Just my two cents… WCM

Tuesday, December 28, 2010

Forget P2P or B2B. It’s all about H2H

Having worked and taught in the hospitality industry for coming up to the better part of two decades now, I find the subject of service interactions to be a critical attribute to the overall experience created. Unfortunately, it is often the subject either most misunderstood or underappreciated by service professions.
Let’s take on the underappreciated in this posting.
These past Christmas holidays serve as a good example. How many stores had brilliant displays of beautiful merchandise with clear signage and information. I stood in more than a few of these stores, looking at a piece of merchandise with all of the most obvious body language that screamed out “I’m confused and have a question!!” Except I’m also watching blue shirt (or red shirt or yellow shirt – pick your store here) employees circling the section ready to ‘catch’ a sale but not willing to engage with customers.
To test this observation, I had the excuse of buying a high-end webcam and visited my local big box tech store a few weeks back. Having done my research, I stood in the aisle touching numerous products, picking them up and putting them down. Yup, I was signalling for assistance. No less than six ‘service experts’ passed by without even an enquiry. When finally I was approached, something that felt like being stalked from behind, I was asked if I had made a decision. Closing the sale already? My friend, we just met! At least say hello, comment on the weather, make an obvious but innocuous “Those are some nice cameras you are looking at!” comment. Nope. The ball was in my court.
Ok, I lob back an easy shot. "I’m stuck between these two. Is there a better one that you recommend?” Pause. Longer pause. He proceeds to read the two boxes, reads me the bold points and pronounces they appear to be about the same. Helpful. I thank him, telling him I will continue to look.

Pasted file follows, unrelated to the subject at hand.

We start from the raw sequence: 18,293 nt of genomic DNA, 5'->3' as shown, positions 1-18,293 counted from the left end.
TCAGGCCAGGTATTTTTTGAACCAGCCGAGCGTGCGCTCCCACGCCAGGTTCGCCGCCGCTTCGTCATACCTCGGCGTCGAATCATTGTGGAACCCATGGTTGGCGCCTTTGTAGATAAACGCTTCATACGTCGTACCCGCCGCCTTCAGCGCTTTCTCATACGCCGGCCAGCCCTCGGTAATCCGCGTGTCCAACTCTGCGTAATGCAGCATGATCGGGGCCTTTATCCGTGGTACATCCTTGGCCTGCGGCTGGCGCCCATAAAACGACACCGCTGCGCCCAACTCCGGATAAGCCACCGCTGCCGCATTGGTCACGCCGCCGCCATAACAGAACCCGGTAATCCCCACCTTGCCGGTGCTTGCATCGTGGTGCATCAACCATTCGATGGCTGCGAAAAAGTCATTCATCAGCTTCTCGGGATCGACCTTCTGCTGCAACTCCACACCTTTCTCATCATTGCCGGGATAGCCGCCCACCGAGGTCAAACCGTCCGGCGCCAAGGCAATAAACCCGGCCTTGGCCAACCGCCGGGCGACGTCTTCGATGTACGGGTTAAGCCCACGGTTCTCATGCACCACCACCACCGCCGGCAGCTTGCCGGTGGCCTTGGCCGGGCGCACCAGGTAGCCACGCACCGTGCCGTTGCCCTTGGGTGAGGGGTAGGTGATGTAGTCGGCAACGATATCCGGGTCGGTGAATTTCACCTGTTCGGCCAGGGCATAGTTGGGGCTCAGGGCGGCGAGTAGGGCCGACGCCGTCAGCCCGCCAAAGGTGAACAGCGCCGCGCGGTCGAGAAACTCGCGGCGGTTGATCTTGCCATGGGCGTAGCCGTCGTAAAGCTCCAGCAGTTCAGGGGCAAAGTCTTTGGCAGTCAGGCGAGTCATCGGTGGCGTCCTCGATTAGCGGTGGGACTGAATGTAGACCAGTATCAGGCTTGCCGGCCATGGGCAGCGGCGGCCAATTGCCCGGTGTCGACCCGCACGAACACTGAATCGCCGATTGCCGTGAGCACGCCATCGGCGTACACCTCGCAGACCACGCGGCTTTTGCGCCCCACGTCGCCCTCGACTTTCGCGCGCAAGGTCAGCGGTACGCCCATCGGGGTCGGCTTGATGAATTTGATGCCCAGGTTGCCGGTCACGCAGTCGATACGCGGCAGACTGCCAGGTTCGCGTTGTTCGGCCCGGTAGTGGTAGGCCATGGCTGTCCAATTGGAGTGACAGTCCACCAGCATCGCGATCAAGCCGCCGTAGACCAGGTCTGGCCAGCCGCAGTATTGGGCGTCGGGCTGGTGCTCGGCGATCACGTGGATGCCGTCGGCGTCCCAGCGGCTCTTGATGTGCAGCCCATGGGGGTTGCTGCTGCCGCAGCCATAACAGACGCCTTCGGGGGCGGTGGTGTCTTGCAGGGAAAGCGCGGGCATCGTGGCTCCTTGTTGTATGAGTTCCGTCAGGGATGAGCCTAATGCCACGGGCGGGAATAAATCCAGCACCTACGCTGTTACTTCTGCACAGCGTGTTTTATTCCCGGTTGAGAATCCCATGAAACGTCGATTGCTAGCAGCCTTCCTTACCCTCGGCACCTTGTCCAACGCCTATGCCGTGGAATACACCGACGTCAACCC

A few minutes later, after I pick up the camera I was planning to buy, I encounter the same person at the end of the aisle.
He’s waiting for me.
“If you have more questions, let me know. Can I ring that in for you?” The stench of commission sales comes off of him like overused Polo cologne at a singles bar.
The scenario here seems to be to overwhelm the customer with sales closing techniques as if managers are being taught customer service by Blake (Alex Baldwin’s character) in Glengarry Glen Ross. Somewhere, solving customer problems and building relationships have been replaced by the mantra ‘Always Be Closing”. The human experience has been removed, replaced by the hunt for commissions and the snares of a large customer base.
Don’t confuse my point here. Beyond the lack of product knowledge, I don’t blame this sales person (I cannot call him a service professional). He is simply a product of his environment and the truism that what is measured is managed.
There is also another truism. We buy and do business with people that we like.
But that’s just my two cents…WCM

Thursday, December 23, 2010